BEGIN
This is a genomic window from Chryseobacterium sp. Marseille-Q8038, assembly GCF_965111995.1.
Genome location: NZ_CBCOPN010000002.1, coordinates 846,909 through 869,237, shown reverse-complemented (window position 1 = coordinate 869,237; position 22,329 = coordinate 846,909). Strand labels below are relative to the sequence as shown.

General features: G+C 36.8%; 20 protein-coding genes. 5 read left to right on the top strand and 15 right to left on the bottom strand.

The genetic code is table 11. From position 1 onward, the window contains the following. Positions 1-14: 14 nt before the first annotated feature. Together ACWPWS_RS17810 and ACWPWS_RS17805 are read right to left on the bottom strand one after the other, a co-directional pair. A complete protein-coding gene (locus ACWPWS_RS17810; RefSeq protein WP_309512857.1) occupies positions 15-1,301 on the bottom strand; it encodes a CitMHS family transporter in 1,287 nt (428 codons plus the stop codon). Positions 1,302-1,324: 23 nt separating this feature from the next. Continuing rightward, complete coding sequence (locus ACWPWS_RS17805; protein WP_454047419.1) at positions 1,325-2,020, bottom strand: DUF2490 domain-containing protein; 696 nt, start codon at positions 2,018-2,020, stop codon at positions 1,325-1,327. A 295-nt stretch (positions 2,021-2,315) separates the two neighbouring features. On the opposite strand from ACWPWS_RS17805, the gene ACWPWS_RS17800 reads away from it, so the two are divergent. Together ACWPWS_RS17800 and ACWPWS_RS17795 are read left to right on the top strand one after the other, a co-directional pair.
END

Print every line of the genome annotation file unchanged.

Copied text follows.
This is a genomic window from Chryseobacterium sp. Marseille-Q8038, assembly GCF_965111995.1.
Genome location: NZ_CBCOPN010000002.1, coordinates 846,909 through 869,237, shown reverse-complemented (window position 1 = coordinate 869,237; position 22,329 = coordinate 846,909). Strand labels below are relative to the sequence as shown.

General features: G+C 36.8%; 20 protein-coding genes. 5 read left to right on the top strand and 15 right to left on the bottom strand.

The genetic code is table 11. From position 1 onward, the window contains the following. Positions 1-14: 14 nt before the first annotated feature. Together ACWPWS_RS17810 and ACWPWS_RS17805 are read right to left on the bottom strand one after the other, a co-directional pair. A complete protein-coding gene (locus ACWPWS_RS17810; RefSeq protein WP_309512857.1) occupies positions 15-1,301 on the bottom strand; it encodes a CitMHS family transporter in 1,287 nt (428 codons plus the stop codon). Positions 1,302-1,324: 23 nt separating this feature from the next. Continuing rightward, complete coding sequence (locus ACWPWS_RS17805; protein WP_454047419.1) at positions 1,325-2,020, bottom strand: DUF2490 domain-containing protein; 696 nt, start codon at positions 2,018-2,020, stop codon at positions 1,325-1,327. A 295-nt stretch (positions 2,021-2,315) separates the two neighbouring features. On the opposite strand from ACWPWS_RS17805, the gene ACWPWS_RS17800 reads away from it, so the two are divergent. Together ACWPWS_RS17800 and ACWPWS_RS17795 are read left to right on the top strand one after the other, a co-directional pair.